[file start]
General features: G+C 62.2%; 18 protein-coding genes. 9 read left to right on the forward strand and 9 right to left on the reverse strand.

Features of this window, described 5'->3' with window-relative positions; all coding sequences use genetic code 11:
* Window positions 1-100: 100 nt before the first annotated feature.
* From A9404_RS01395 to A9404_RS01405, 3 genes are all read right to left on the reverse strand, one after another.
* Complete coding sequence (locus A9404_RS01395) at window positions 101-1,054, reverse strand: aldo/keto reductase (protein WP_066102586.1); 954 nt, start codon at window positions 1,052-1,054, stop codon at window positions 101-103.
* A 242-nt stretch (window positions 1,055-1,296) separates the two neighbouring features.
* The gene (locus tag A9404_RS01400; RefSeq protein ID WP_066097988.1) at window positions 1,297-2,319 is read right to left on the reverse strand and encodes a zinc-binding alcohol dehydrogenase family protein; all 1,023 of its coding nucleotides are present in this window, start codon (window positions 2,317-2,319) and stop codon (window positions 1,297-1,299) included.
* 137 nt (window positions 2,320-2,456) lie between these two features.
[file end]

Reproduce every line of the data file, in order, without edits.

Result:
General features: G+C 62.2%; 18 protein-coding genes. 9 read left to right on the forward strand and 9 right to left on the reverse strand.

Features of this window, described 5'->3' with window-relative positions; all coding sequences use genetic code 11:
* Window positions 1-100: 100 nt before the first annotated feature.
* From A9404_RS01395 to A9404_RS01405, 3 genes are all read right to left on the reverse strand, one after another.
* Complete coding sequence (locus A9404_RS01395) at window positions 101-1,054, reverse strand: aldo/keto reductase (protein WP_066102586.1); 954 nt, start codon at window positions 1,052-1,054, stop codon at window positions 101-103.
* A 242-nt stretch (window positions 1,055-1,296) separates the two neighbouring features.
* The gene (locus tag A9404_RS01400; RefSeq protein ID WP_066097988.1) at window positions 1,297-2,319 is read right to left on the reverse strand and encodes a zinc-binding alcohol dehydrogenase family protein; all 1,023 of its coding nucleotides are present in this window, start codon (window positions 2,317-2,319) and stop codon (window positions 1,297-1,299) included.
* 137 nt (window positions 2,320-2,456) lie between these two features.